On the subject of the IRS, remember that it's estimated that 16,500 new IRS agents will need to be hired and are funded in order to require or force the taxation into ObamaCare. This will certainly bring the IRS much more intimately into your life, regardless of whether you own a business, or you're simply an employee, or really don't even have a job.
There will be an excise tax on comprehensive health insurance plans that will go up over time, ObamaCare hike in the Medicare payroll tax. There will be a medicine cabinet tax, if you will. But what that really is removing is the tax deductibility for the pretax dollars from health savings accounts that you have been able to enjoy before, that if you go and buy cold medicine off the shelf, that you could buy it with your pretax dollars under your health savings account, that's gone. If you want to get cold medicine and use your pretax dollars, you have to get a prescription from a doctor. So one of two things are going to happen: Either you're going to have to see the doctor, which is going to cost you more, or the doctors are going to be spending a lot of their time, again, wasted in paperwork, writing prescriptions for nonprescription drugs. That really doesn't make much sense.
There will be an ObamaCare HSA withdrawal tax hike, an ObamaCare flexible spending account cap, ObamaCare tax on medical device manufacturing. It's estimated that many of the domestic medical device factories will simply go out of business or go offshore. The cutting-edge innovation that we have today in health care devices, we're going to lose that has a result of ObamaCare. That will go to other countries.
The itemized deductions, the exemption is going to go from 7.5 percent to 10 percent of adjusted gross income. There will be a tax on tanning. That's got to be a middle class tax. ObamaCare elimination of tax deduction for employer-provided retirement drug coverage in coordination with Medicare part D, ObamaCare Blue Cross Blue Shield tax hike, an excise tax on charitable hospitals, a tax on innovator drug companies, a tax on health insurers, a $500,000 annual executive compensation limit for health insurance executives, ObamaCare employer reporting of insurance on the W-2, the black liquor tax, the ObamaCare codification of the economic substance doctrine. Again, a long list of taxes.
So, Madam Speaker, it seems to me that in a time that we have the worst recession since the Great Depression, we're now facing perhaps the largest tax increase that's occurred in our lifetimes, both through ObamaCare and through the expiration of the Bush tax rates, which are much lower than the Clinton tax rates.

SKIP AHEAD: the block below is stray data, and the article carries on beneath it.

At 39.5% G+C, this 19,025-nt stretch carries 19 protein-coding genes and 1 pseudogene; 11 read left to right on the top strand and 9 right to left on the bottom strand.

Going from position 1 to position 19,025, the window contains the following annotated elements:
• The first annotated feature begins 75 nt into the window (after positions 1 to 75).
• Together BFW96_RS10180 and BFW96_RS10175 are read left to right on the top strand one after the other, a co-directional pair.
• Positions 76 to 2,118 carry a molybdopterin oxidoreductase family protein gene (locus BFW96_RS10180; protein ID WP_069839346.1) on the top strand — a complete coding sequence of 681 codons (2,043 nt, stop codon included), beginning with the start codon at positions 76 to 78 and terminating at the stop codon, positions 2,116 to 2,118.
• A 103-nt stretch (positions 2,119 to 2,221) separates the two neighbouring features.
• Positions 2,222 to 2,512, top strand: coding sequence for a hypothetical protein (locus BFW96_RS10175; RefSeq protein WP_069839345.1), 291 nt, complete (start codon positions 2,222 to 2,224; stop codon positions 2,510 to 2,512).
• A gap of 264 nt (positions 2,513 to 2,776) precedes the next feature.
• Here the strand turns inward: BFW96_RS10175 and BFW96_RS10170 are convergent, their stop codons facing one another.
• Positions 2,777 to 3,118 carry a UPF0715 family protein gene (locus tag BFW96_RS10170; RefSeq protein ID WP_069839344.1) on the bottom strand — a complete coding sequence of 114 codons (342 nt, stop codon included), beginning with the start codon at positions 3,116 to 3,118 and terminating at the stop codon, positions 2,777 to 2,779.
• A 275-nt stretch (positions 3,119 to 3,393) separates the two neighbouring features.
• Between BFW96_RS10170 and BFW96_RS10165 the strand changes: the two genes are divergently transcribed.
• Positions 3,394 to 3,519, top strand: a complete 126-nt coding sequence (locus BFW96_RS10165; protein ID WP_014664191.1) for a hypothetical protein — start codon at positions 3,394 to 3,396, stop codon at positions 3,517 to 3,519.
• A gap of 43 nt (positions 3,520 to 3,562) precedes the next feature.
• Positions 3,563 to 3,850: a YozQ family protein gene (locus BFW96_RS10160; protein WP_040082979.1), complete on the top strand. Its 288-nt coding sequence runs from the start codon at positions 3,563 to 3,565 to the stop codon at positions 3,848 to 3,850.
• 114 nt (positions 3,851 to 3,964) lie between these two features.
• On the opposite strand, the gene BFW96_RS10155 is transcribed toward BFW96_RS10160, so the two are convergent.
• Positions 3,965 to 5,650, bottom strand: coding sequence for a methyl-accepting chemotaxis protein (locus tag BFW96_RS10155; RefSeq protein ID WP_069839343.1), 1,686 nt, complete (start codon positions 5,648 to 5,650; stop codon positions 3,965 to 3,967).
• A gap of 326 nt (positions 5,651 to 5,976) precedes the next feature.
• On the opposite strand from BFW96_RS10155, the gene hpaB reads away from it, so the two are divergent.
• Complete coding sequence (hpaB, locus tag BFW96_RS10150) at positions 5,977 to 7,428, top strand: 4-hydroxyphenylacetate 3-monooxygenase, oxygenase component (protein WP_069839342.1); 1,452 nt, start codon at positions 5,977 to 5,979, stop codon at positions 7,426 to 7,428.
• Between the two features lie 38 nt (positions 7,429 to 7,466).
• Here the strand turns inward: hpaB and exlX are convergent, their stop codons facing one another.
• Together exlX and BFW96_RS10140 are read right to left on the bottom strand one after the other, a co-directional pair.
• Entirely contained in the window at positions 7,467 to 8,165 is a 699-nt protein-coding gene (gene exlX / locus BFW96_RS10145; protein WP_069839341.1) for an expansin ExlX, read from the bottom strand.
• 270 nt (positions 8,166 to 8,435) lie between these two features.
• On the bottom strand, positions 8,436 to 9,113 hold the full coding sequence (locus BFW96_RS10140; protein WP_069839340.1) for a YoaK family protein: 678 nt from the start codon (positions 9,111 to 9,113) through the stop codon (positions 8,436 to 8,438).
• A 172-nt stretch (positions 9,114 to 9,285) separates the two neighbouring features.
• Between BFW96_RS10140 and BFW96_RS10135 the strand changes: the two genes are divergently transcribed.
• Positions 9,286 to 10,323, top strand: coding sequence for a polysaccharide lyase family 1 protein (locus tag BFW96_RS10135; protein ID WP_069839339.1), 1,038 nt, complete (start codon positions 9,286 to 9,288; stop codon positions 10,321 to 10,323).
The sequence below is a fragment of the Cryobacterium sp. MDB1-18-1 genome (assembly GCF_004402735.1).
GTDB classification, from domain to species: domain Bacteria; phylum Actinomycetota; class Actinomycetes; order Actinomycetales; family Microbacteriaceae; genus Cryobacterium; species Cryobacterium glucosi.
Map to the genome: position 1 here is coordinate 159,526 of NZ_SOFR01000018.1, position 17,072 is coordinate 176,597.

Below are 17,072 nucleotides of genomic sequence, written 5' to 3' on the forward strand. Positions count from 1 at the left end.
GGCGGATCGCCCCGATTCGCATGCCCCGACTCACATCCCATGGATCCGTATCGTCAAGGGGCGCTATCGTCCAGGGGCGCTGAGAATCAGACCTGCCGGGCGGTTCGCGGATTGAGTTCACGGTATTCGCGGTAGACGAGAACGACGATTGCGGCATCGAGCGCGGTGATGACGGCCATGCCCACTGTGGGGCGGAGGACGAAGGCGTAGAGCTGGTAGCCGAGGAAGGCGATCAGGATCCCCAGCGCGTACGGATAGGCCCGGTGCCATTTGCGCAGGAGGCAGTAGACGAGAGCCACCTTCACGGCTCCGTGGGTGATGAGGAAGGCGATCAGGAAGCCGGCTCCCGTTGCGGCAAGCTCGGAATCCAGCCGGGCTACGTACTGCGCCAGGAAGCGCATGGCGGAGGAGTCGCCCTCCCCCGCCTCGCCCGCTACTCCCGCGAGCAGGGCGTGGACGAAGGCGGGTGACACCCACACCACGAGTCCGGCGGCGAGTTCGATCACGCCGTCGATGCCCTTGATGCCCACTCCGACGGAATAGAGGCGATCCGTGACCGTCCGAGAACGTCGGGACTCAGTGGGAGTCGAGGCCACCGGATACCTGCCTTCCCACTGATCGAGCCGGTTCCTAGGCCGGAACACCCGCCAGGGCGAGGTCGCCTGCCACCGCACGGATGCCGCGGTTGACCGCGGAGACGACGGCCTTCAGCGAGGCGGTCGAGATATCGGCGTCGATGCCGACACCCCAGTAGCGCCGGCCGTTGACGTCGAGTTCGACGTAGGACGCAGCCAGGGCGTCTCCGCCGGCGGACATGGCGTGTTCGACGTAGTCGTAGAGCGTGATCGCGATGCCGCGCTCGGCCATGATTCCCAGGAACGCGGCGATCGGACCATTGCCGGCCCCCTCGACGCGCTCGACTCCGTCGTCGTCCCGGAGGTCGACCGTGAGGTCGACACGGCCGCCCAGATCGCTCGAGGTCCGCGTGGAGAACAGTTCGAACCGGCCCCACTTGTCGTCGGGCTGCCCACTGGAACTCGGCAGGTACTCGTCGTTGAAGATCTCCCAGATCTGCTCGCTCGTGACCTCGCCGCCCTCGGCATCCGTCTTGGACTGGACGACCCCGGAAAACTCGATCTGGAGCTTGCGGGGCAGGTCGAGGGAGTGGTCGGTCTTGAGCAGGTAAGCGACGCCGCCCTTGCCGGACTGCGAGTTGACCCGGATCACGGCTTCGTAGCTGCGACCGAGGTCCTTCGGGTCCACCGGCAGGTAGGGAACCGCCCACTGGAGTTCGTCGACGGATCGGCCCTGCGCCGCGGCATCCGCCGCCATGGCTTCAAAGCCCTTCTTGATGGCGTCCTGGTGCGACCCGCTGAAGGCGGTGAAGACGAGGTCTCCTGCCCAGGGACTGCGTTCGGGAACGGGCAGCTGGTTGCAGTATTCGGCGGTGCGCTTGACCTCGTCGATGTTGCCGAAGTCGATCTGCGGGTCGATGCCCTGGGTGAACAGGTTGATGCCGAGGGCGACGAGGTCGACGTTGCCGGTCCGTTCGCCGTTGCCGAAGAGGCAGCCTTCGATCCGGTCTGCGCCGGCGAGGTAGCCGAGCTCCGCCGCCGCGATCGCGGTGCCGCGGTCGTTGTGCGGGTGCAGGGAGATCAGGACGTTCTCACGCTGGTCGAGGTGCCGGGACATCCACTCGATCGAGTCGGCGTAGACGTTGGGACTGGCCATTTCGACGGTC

Of course, you have heard some about that as well in recent days. In fact, the President himself said in 2009 the last thing in the world we want to do is to raise taxes in a recession. And everybody knows we're in 41 months of a recession and no end in sight.
Now, there's also been some discussion and debate on the impact on small businesses. And I'm segueing to small businesses because, let's face it, taxes have an impact on all of our pocketbooks, but taxes also have an impact on the ability for small businesses to hire people. If you take money off their bottom line, that's less money, less capital to invest, less money to hire more people. And that is precisely what is going on with ObamaCare.
In fact, I would say, based on studies that I have read, one said that 70-plus percent of small businesses are saying that the main reason that they're not hiring people is because of their fear, the uncertainty of ObamaCare and its impacts on them, and the people I speak with throughout my district and throughout the country who say that ObamaCare is probably the worst threat to the survival of their businesses and, therefore, they're not going to expand their businesses.
We know there's trillions of dollars sitting on the sideline right now, both small and large businesses, ready to be invested to grow jobs, and yet the job creators, the employers, are fearful. They don't want to put that money in.
Why would somebody want to put, say, $10 million into a new factory not knowing whether they can make a profit and making the calculation that perhaps I should stand up that factory overseas someplace where, in fact, I can make a profit. I don't have to deal with ObamaCare and all that comes with it.
Now, that's just part of. We also know the hyper-regulatory atmosphere that we've evolved into, where regulations are not being written by Congress but by people in the buildings that surround the Hill here, many of which we do not yet know. 106 new major rules being written out of this administration, the worst proliferation of regulations.
So this, on top of other things--the direct hostility and attacks on energy and the job creators themselves--has just put a complete wet blanket over our economy and the creation of jobs. And I would say that ObamaCare is the lead in that entire process.
Now, there's also something that I get asked about a lot, and that is, well, what about what you Republicans say about ObamaCare and what the Democrats say about ObamaCare? And it seems--at least it appears to them--that one of us is lying about some of these things. And, of course, one of the things that is important that we do when we come to Congress, what we understand and learn, is that we should never presume ill motives of the other side. And that's exactly what I will do tonight is not presume ill motives by the other side. So I will give you an example of what I'm talking about.